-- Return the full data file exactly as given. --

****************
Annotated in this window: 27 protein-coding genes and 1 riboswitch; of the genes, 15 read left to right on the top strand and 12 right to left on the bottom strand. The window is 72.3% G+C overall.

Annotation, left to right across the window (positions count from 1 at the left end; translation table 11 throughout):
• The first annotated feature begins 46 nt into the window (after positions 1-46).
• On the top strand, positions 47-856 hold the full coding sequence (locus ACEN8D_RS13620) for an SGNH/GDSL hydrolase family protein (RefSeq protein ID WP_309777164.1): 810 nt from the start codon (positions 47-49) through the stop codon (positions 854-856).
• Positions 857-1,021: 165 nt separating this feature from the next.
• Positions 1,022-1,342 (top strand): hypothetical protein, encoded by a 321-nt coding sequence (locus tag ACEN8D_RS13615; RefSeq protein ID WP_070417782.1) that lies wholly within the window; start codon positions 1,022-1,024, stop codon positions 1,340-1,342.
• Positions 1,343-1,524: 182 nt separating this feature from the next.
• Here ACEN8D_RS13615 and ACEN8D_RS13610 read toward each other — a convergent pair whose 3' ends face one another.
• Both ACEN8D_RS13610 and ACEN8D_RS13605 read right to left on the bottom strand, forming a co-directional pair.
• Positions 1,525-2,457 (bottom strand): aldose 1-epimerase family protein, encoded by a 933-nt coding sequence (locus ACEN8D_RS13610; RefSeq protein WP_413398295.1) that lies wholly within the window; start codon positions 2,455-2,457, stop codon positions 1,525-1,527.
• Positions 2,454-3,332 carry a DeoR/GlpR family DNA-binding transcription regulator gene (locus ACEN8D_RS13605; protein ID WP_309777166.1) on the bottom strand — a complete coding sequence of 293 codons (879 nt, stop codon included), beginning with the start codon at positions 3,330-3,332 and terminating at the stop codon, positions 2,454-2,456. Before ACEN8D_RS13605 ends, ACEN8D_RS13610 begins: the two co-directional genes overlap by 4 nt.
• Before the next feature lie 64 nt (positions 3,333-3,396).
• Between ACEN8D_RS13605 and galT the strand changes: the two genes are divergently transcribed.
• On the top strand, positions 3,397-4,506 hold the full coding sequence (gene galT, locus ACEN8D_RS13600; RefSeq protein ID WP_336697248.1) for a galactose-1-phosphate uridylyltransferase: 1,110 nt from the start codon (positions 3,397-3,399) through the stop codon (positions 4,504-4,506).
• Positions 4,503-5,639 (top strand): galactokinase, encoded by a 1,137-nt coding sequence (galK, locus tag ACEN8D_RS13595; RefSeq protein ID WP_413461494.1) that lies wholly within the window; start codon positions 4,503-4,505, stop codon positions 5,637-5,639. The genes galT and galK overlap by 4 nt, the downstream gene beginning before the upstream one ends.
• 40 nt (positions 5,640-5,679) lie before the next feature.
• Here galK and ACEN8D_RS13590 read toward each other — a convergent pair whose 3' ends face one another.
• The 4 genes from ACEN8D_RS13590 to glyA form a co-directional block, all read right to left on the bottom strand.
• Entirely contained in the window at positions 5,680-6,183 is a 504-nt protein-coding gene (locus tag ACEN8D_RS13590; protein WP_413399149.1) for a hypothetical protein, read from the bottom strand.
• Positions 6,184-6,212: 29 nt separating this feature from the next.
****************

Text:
Annotated in this window: 27 protein-coding genes and 1 riboswitch; of the genes, 15 read left to right on the top strand and 12 right to left on the bottom strand. The window is 72.3% G+C overall.

Annotation, left to right across the window (positions count from 1 at the left end; translation table 11 throughout):
• The first annotated feature begins 46 nt into the window (after positions 1-46).
• On the top strand, positions 47-856 hold the full coding sequence (locus ACEN8D_RS13620) for an SGNH/GDSL hydrolase family protein (RefSeq protein ID WP_309777164.1): 810 nt from the start codon (positions 47-49) through the stop codon (positions 854-856).
• Positions 857-1,021: 165 nt separating this feature from the next.
• Positions 1,022-1,342 (top strand): hypothetical protein, encoded by a 321-nt coding sequence (locus tag ACEN8D_RS13615; RefSeq protein ID WP_070417782.1) that lies wholly within the window; start codon positions 1,022-1,024, stop codon positions 1,340-1,342.
• Positions 1,343-1,524: 182 nt separating this feature from the next.
• Here ACEN8D_RS13615 and ACEN8D_RS13610 read toward each other — a convergent pair whose 3' ends face one another.
• Both ACEN8D_RS13610 and ACEN8D_RS13605 read right to left on the bottom strand, forming a co-directional pair.
• Positions 1,525-2,457 (bottom strand): aldose 1-epimerase family protein, encoded by a 933-nt coding sequence (locus ACEN8D_RS13610; RefSeq protein WP_413398295.1) that lies wholly within the window; start codon positions 2,455-2,457, stop codon positions 1,525-1,527.
• Positions 2,454-3,332 carry a DeoR/GlpR family DNA-binding transcription regulator gene (locus ACEN8D_RS13605; protein ID WP_309777166.1) on the bottom strand — a complete coding sequence of 293 codons (879 nt, stop codon included), beginning with the start codon at positions 3,330-3,332 and terminating at the stop codon, positions 2,454-2,456. Before ACEN8D_RS13605 ends, ACEN8D_RS13610 begins: the two co-directional genes overlap by 4 nt.
• Before the next feature lie 64 nt (positions 3,333-3,396).
• Between ACEN8D_RS13605 and galT the strand changes: the two genes are divergently transcribed.
• On the top strand, positions 3,397-4,506 hold the full coding sequence (gene galT, locus ACEN8D_RS13600; RefSeq protein ID WP_336697248.1) for a galactose-1-phosphate uridylyltransferase: 1,110 nt from the start codon (positions 3,397-3,399) through the stop codon (positions 4,504-4,506).
• Positions 4,503-5,639 (top strand): galactokinase, encoded by a 1,137-nt coding sequence (galK, locus tag ACEN8D_RS13595; RefSeq protein ID WP_413461494.1) that lies wholly within the window; start codon positions 4,503-4,505, stop codon positions 5,637-5,639. The genes galT and galK overlap by 4 nt, the downstream gene beginning before the upstream one ends.
• 40 nt (positions 5,640-5,679) lie before the next feature.
• Here galK and ACEN8D_RS13590 read toward each other — a convergent pair whose 3' ends face one another.
• The 4 genes from ACEN8D_RS13590 to glyA form a co-directional block, all read right to left on the bottom strand.
• Entirely contained in the window at positions 5,680-6,183 is a 504-nt protein-coding gene (locus tag ACEN8D_RS13590; protein WP_413399149.1) for a hypothetical protein, read from the bottom strand.
• Positions 6,184-6,212: 29 nt separating this feature from the next.